We prospectively enrolled patients with neuroendocrine tumors (NETs). They underwent a single 68Ga-DOTA-TATE injection followed by dual imaging and were randomly scanned using first either the conventional or the silicon photomultiplier (SiPM) positron emission tomography/computed tomography (PET/CT), followed by imaging using the other system. A total of 94 patients, 44 men and 50 women, between 35 and 91 years old (mean ± SD: 63 ± 11.2), were enrolled. Fifty-two out of ninety-four participants underwent SiPM PET/CT first and a total of 162 lesions were detected using both scanners. Forty-two out of ninety-four participants underwent conventional PET/CT first and a total of 108 lesions were detected using both scanners. Regardless of whether SiPM-based PET/CT was used first or second, maximum standardized uptake value (SUVmax) of lesions measured on SiPM was on average 20% higher when comparing two scanners with all enrolled patients, and the difference was statistically significant. SiPM-based PET/CT detected 19 more lesions in 13 patients compared with conventional PET/CT. No lesions were only identified by conventional PET/CT. In conclusion, we observed higher SUVmax for lesions measured from SiPM PET/CT compared with conventional PET/CT regardless of the order of the scans. SiPM PET/CT allowed for identification of more lesions than conventional PET/CT. While delayed imaging can lead to higher SUVmax in cancer lesions, in the series of lesions identified when SiPM PET/CT was used first, this was not the case; therefore, the data suggest superior performance of the SiPM PET/CT scanner in visualizing and quantifying lesions.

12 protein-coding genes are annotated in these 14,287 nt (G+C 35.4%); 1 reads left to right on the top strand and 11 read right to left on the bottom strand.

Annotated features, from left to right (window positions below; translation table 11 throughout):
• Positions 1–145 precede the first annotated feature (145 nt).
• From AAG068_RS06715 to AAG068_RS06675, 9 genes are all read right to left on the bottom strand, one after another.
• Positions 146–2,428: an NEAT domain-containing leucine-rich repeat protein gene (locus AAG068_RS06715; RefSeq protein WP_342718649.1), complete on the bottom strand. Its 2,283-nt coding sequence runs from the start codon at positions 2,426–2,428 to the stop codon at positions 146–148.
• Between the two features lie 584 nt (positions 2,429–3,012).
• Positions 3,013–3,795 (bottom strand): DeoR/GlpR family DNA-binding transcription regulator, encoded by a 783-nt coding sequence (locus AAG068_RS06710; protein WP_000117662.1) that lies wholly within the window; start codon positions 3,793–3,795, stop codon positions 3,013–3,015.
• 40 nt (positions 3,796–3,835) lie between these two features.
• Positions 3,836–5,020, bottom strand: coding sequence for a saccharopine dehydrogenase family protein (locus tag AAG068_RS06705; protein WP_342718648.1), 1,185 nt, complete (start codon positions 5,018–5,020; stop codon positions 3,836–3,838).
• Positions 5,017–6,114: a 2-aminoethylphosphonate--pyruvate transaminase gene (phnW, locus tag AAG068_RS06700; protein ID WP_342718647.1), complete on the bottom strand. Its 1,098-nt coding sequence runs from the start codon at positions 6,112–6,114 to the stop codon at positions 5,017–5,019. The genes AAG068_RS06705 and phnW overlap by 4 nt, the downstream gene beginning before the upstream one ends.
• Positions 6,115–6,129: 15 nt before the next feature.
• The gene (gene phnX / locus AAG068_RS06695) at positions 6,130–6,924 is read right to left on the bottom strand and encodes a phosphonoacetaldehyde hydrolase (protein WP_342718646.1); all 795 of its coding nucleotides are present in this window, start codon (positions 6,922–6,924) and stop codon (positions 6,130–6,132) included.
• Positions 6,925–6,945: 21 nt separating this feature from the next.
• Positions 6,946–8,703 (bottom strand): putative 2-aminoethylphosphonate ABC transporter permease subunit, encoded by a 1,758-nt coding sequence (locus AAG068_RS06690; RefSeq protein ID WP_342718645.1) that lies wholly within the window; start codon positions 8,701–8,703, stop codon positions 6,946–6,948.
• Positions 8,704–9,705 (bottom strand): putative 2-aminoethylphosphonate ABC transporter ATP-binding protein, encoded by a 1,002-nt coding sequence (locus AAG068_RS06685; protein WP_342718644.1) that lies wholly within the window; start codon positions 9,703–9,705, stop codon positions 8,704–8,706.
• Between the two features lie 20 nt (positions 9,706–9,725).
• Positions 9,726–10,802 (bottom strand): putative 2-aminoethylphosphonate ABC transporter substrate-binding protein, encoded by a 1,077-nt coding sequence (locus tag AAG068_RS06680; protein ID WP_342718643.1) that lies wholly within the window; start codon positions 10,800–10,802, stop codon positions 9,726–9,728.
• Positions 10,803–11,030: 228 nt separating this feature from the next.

View details for DOI 10.3390/diagnostics11060992
View details for PubMedID 34070751